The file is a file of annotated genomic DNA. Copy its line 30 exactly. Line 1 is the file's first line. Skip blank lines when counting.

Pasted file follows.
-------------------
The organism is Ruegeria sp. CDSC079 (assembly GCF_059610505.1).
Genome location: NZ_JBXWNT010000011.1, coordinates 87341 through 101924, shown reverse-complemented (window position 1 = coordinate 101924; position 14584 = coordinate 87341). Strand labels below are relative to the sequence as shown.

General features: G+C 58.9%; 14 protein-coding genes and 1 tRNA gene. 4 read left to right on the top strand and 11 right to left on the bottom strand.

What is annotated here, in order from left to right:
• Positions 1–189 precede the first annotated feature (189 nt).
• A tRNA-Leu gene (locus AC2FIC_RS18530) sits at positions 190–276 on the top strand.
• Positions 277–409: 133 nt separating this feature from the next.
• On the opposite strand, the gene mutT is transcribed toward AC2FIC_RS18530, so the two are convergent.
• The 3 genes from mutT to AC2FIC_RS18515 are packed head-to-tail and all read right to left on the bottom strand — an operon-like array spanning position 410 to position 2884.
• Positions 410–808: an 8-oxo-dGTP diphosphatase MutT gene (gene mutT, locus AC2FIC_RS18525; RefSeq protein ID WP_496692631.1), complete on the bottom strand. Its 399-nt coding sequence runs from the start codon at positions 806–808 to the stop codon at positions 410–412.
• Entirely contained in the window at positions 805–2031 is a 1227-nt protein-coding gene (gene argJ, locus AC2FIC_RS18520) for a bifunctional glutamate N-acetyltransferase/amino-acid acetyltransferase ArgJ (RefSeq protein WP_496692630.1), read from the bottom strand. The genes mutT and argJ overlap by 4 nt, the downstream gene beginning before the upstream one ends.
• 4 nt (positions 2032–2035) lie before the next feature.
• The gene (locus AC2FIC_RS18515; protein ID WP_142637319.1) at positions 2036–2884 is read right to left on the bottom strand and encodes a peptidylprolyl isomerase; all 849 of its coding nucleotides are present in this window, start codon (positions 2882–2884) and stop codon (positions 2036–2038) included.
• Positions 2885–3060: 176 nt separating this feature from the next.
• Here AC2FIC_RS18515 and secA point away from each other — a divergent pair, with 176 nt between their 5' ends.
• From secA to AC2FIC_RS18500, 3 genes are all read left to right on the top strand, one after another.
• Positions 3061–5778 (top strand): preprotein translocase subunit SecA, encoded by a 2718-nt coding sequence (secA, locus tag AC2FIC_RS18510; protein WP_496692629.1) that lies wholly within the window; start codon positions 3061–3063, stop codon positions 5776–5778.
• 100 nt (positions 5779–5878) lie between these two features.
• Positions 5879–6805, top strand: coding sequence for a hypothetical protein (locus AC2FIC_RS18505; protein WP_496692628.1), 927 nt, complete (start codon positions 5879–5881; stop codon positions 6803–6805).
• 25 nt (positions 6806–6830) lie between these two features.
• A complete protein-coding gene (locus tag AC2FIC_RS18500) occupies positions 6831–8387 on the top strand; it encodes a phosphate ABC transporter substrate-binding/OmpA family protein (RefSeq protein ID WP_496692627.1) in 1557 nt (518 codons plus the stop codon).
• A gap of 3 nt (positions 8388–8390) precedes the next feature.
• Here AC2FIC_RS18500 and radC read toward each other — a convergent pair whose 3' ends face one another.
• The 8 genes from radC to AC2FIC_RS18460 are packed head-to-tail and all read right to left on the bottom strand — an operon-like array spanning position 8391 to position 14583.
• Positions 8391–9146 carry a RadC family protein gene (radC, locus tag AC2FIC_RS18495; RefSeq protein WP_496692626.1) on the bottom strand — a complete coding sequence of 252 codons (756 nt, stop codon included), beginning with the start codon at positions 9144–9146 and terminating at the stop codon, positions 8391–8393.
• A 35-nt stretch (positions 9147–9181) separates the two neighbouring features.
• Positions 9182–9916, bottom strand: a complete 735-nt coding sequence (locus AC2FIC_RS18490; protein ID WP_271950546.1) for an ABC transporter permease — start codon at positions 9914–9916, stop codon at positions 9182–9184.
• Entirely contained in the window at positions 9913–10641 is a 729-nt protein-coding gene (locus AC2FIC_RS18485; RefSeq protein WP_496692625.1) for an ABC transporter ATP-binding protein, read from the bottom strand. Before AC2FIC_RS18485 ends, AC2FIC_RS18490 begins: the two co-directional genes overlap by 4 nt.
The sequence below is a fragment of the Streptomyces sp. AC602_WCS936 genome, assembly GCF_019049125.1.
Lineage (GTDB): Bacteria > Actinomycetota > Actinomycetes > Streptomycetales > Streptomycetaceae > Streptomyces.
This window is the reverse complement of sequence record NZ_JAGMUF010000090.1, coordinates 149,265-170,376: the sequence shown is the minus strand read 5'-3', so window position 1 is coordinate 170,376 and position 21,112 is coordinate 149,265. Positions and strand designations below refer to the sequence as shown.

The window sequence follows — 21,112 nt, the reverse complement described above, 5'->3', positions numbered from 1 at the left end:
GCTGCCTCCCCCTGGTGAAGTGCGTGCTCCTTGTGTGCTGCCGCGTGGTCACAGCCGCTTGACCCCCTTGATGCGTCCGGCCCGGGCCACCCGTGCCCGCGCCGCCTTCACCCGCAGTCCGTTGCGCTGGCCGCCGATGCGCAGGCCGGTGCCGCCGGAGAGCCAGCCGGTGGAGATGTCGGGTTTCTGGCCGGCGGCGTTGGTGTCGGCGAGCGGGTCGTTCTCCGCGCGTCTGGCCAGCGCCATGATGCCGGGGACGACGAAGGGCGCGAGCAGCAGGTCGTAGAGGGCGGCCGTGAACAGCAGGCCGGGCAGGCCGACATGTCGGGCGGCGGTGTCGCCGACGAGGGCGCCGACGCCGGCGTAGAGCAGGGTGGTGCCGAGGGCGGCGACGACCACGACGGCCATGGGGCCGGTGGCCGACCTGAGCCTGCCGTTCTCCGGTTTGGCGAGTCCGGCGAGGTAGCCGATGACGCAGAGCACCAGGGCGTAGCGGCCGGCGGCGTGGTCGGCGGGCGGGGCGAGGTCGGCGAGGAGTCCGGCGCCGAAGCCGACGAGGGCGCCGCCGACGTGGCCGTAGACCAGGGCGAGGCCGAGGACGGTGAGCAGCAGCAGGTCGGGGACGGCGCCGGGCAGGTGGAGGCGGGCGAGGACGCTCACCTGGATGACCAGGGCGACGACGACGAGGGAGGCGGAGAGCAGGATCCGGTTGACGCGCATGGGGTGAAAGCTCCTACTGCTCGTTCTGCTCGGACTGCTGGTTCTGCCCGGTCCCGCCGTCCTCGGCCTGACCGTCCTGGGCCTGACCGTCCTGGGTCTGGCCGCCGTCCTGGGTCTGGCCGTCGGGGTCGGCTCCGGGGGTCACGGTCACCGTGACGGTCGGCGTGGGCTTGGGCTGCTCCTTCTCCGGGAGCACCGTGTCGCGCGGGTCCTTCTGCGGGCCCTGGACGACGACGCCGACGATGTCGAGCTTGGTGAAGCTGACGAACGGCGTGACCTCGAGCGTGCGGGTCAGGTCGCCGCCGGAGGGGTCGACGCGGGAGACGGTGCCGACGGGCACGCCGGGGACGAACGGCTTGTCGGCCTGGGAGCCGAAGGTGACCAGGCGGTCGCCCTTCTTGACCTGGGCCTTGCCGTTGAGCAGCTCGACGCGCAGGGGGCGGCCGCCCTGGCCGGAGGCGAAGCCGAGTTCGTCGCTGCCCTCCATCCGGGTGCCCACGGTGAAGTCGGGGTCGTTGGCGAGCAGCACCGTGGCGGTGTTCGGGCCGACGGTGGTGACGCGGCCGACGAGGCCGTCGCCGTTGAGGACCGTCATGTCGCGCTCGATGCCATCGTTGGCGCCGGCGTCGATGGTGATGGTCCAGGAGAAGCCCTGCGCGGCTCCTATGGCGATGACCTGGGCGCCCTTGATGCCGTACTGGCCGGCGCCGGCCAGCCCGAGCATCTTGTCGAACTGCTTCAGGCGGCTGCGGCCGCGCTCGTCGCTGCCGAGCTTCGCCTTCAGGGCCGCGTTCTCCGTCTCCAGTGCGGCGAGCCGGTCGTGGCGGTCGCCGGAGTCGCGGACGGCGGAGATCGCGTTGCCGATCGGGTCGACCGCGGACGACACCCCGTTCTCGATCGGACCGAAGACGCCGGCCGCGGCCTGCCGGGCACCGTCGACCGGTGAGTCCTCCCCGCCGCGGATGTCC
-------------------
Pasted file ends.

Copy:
Lineage (GTDB): Bacteria > Actinomycetota > Actinomycetes > Streptomycetales > Streptomycetaceae > Streptomyces.